The Lights Are Still On: Here’s Why

Abyssinia Haile


Lilli DiGrande, Editor-in-Chief

The lights have been on at Minnechaug for a year and a half, with all 7,000 lights burning bright constantly. The issue has gained national attention, and Aaron Osborne, the assistant superintendent of finance at the Hampden-Wilbraham Regional School District, spoke to NBC news about the problem a few weeks ago. 

Osborne told NBC news that the district had to work directly with the company Reflex Lighting to find a solution for the lighting issue, but supply chain issues continually pushed back the timeline. 

Currently, Reflex Lighting is working on software programming for the IP addressing system that all the lights work on. Once the database is completed, the company needs at least four consecutive days to work on the issue, which means shutting down the power to the building. Each time the company misses the period during a school break, such as Thanksgiving or Christmas, the lights stay on even longer.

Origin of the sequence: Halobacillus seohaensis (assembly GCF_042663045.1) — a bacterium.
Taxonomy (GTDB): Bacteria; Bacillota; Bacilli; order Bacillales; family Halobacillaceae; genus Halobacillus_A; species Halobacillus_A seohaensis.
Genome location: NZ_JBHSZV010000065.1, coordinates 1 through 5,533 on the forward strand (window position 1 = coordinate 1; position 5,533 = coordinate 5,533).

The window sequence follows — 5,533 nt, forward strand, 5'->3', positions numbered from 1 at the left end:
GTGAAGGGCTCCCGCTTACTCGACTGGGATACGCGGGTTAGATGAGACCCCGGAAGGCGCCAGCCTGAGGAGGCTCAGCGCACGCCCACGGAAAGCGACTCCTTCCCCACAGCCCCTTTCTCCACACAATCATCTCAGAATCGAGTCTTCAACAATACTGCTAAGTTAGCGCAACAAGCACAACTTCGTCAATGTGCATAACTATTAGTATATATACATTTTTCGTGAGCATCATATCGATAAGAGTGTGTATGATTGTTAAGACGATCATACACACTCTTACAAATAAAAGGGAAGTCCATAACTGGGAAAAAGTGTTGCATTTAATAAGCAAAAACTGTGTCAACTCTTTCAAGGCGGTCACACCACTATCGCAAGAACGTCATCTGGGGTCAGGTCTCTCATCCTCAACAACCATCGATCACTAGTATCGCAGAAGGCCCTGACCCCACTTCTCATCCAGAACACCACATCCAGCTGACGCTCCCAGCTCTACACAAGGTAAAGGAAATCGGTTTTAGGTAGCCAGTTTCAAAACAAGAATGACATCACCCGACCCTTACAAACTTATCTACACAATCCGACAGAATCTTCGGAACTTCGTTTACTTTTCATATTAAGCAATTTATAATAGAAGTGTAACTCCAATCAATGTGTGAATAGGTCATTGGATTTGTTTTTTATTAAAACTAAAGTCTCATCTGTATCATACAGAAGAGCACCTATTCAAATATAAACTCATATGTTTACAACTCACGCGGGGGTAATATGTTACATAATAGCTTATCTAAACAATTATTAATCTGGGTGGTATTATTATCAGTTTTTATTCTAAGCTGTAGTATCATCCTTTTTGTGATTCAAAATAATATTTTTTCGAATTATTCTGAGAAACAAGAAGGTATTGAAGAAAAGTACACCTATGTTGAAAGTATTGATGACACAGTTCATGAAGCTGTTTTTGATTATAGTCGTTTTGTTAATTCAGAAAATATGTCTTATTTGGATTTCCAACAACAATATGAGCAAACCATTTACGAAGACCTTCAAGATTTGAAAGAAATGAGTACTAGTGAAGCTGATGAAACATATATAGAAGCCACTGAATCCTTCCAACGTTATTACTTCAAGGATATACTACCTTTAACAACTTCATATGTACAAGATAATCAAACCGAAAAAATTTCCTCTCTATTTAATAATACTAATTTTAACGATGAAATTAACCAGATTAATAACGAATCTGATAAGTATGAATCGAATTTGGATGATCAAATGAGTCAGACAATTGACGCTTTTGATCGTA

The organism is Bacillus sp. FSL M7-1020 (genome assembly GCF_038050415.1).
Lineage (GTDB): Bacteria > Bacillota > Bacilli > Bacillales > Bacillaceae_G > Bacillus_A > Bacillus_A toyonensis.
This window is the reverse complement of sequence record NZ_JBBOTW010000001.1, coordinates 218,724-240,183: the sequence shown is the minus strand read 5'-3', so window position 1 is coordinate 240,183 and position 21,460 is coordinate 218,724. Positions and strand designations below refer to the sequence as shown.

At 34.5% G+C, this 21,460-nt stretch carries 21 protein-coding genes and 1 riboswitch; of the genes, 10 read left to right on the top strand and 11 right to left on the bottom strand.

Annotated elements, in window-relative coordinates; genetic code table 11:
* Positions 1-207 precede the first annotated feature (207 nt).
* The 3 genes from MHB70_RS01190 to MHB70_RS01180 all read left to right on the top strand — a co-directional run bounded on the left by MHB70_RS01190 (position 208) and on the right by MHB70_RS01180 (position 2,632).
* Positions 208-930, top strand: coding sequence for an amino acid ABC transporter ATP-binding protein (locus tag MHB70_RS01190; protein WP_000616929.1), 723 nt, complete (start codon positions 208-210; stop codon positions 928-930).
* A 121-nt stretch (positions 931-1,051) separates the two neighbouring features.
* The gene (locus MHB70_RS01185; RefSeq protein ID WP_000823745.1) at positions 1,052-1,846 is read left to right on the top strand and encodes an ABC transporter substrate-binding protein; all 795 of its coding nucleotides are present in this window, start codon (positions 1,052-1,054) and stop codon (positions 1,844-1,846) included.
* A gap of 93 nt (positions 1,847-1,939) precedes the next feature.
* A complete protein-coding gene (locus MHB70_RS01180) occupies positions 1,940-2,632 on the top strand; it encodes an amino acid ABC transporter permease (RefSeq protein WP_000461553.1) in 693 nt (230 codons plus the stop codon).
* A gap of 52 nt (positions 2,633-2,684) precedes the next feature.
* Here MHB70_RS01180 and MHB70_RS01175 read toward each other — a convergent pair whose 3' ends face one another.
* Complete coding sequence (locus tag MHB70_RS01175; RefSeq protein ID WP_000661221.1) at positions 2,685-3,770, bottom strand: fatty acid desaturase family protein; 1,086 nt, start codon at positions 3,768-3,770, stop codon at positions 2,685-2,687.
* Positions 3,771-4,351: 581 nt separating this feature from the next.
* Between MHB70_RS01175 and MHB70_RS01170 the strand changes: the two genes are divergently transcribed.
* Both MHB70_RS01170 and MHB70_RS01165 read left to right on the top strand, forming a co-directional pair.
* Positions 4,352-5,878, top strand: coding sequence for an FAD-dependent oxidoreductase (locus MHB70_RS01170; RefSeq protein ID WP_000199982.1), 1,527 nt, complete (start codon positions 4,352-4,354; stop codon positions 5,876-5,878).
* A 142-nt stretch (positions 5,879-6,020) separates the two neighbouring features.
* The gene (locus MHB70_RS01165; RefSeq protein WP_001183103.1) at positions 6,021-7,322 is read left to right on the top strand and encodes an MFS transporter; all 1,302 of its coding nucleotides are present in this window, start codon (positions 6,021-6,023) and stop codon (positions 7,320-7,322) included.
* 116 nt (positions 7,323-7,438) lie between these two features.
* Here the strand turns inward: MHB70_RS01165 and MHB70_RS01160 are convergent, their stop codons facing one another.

“We need that four day window and if they have to take the power down for long periods of time where we have students in the building it becomes really challenging,” Osborne said. “The goal is to keep the school open.” 

Despite the difficulties with wasting electricity and losing money, Osborne remains hopeful due to the publication of the NBC news article

“The article helped tremendously,” he said. “Very shortly after the reporter from NBC news reached out to the lighting vendor, I got a call from the CEO of the company asking to talk to me and troubleshoot the issue.”

In just two days, Osborne was able to have more meetings with Reflex Lighting than they’d had in months. 

“We’re very confident that despite the setback they’re going to make sure that this gets done over February break because they understand the bad press issue,” Osborne said. 

But with national attention comes an endless amount of comments; both good and bad.

According to Osborne, “there is no end to the number of [people] out there who have sent or emailed their thoughts on the design of this building. I think it’s easy to play Monday morning quarterback and make those thoughts about what we should’ve, could’ve, would’ve done.”